The results of the presidential race would have shaped financial services over the next four years regardless of the outcome. In this blog, Mercator Analysts have pulled together their initial thoughts on what comes next.
Ben Jackson, Director, Prepaid Advisory Service: Trump’s victory surprised a lot of people on Tuesday. It looks like the regulatory landscape will change, but I think the financial services industry should be careful before declaring total victory. There are two big currents in all of this.
First, the GOP and Trump have talked about dismantling big government. I have heard at least one mention of repealing Dodd Frank, and the recent decision in the PHH Mortgage case means that Trump as president could fire Richard Cordray. So, we might see some regulations fall under that small government philosophy.
But, secondly, we have to remember that the vote that carried Trump to victory was in essence and anti-establishment vote. The public, and possibly even members of Congress could become suspicious of anything that looks like it helps the Wall Street Banks that Clinton was supposed to be the darling of.
I do think FinTech companies have opportunities to get more regulatory space to develop, and they may be able to tap into the anti-establishment current by positioning themselves, as Simple and Green Dot have tried to do, as alternatives to the establishment.
Sarah Grotta, Director, Debit Advisory Service: Despite the Republicans holding on to control of congress, I think the pace of change will be slow and tortured. The GOP is far from unified, so their ability to come together around ideas, an agenda, or even leadership will be tested. Let’s remember too, many Republicans don’t think of Trump as a Republican — he’s just not Clinton.
Representative Jeb Hensarling, the Republican chairman of the House Financial Services Committee, has introduced a bill that is being called the GOP alternative to Dodd-Frank. This bill calls for the repeal of interchange controls. I’m not sure that is an issue with enough broad concern beyond the payments industry for a fragmented House to get behind. It certainly has a better chance than it would have had under a Clinton administration with Sherrod Brown and Elizabeth Warren at her side.
I think the laws that have gotten more consumer attention will be in the cross hairs. I have been writing a report this week on healthcare accounts. There has been a dramatic upswing in consumers, through the healthcare.gov marketplace, choosing high-deductible plans and a healthcare savings account. I now need to add a corollary. I believe the repeal of the Affordable Care Act is a campaign promise that will be followed up on.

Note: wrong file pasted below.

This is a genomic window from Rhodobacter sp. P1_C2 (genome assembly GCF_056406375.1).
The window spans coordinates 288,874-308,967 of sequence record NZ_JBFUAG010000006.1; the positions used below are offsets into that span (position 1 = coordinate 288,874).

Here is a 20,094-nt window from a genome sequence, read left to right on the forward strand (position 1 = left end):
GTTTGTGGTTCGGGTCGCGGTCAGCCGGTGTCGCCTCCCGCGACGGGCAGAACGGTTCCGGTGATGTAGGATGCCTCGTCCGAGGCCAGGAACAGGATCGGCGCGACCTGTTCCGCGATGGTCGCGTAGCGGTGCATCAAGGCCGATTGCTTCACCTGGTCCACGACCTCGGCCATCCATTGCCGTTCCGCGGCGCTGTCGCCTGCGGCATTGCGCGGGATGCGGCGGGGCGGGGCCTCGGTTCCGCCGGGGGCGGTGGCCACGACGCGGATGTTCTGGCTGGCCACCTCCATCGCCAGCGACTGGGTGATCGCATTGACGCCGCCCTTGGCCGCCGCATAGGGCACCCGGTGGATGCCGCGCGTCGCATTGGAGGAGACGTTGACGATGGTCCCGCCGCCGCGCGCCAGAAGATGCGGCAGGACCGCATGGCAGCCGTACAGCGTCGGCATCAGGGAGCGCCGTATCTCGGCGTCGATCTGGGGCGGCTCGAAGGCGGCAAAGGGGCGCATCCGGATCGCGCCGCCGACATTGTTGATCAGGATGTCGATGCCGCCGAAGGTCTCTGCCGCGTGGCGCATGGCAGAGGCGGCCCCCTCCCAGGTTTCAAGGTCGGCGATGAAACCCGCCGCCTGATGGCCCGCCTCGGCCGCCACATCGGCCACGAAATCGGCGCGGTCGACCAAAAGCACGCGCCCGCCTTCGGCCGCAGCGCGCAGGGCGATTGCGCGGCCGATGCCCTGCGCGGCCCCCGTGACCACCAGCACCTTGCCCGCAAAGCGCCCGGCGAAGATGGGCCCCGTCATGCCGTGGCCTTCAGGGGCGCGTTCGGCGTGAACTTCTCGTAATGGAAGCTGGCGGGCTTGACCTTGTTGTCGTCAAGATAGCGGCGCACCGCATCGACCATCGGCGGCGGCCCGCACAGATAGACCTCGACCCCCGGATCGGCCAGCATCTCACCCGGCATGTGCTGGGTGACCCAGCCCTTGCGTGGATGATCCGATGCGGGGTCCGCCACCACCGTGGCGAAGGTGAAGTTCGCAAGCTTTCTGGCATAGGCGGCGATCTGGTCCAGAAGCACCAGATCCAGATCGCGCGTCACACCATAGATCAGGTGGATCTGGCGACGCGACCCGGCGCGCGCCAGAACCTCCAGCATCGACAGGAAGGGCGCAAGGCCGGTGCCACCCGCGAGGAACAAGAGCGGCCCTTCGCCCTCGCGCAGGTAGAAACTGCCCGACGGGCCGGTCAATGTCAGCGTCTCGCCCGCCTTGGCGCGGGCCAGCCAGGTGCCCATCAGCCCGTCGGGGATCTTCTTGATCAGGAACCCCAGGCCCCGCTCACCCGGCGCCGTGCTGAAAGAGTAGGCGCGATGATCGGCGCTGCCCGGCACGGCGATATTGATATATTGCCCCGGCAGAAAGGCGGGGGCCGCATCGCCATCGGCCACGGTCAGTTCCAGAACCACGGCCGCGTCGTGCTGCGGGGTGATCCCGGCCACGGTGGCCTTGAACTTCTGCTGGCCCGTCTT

Raymond Pucci, Associate Director, Research Services: The big X factor in the future Trump administration is that we really don’t know much about his key advisors and Cabinet choices. Who’s going to be running Treasury, Justice, and the long list of regulators? Those agencies will be calling most of the shots on rolling back or keeping many of the perceived anti-business actions in the last eight years. Plus, there will still need to be some degree of cooperation with Congress, even one under Republican control.
One of the earliest items on the economic agenda will be business tax reform, especially attempts to ease the repatriation of U.S. companies’ cash held overseas. Over $2.5 trillion is kept in foreign countries by the likes of Apple, Microsoft, Google and many others. That represents almost 15% of U.S. GDP. Even a one-time break on repatriation would see that cash used for R&D, plus investment in many fintech companies, large and small.
Other early business beneficiaries could be the sharing economy types like Uber and Lyft, who are increasingly coming under the hammer of regulators. Retailers could see some relief from recently passed regulations on overtime and employee classifications. Then on the negative side, if the tough talk on trade turns into action, expect to see tariff-driven, higher prices on everyday products and services.
Joe Walent, Associate Director, Customer Interaction Service: The first job of any typical first term president is to get a second term. I’m not sure if Trump falls into that category, but I cannot imagine that the man’s ego would allow for “one and done”.
Financial deregulation in broad brush strokes will get lip-service, but when the rubber meets the road, the CFPB will be kept largely intact to protect the little guy. The small business owners and workers that were Trump supporters likely feel they’ve been at the mercy of not just the Federal government, but big FIs as well. Trump is not a policy architect, but a builder of coalitions. He will not want to jeopardize the good will of that part of the coalition that is suspicious of big institutions.
As far as actual policy, I agree with Ray when he pointed out that it will come down to the appointments. How the Treasury and the FTC are lead and directed will be our early indicators of the course and speed. Other than that, all I know is that it will be “the Best” policy.
In summation, I suppose the interesting thing is that we now get the big reveal, another holder over from Reality TV. We , as a nation, can collectively yell for President-Elect to “MOVE THAT BUS” and show us all the grand plan he has in store. It should be one of the highest rated state of the union speeches ever.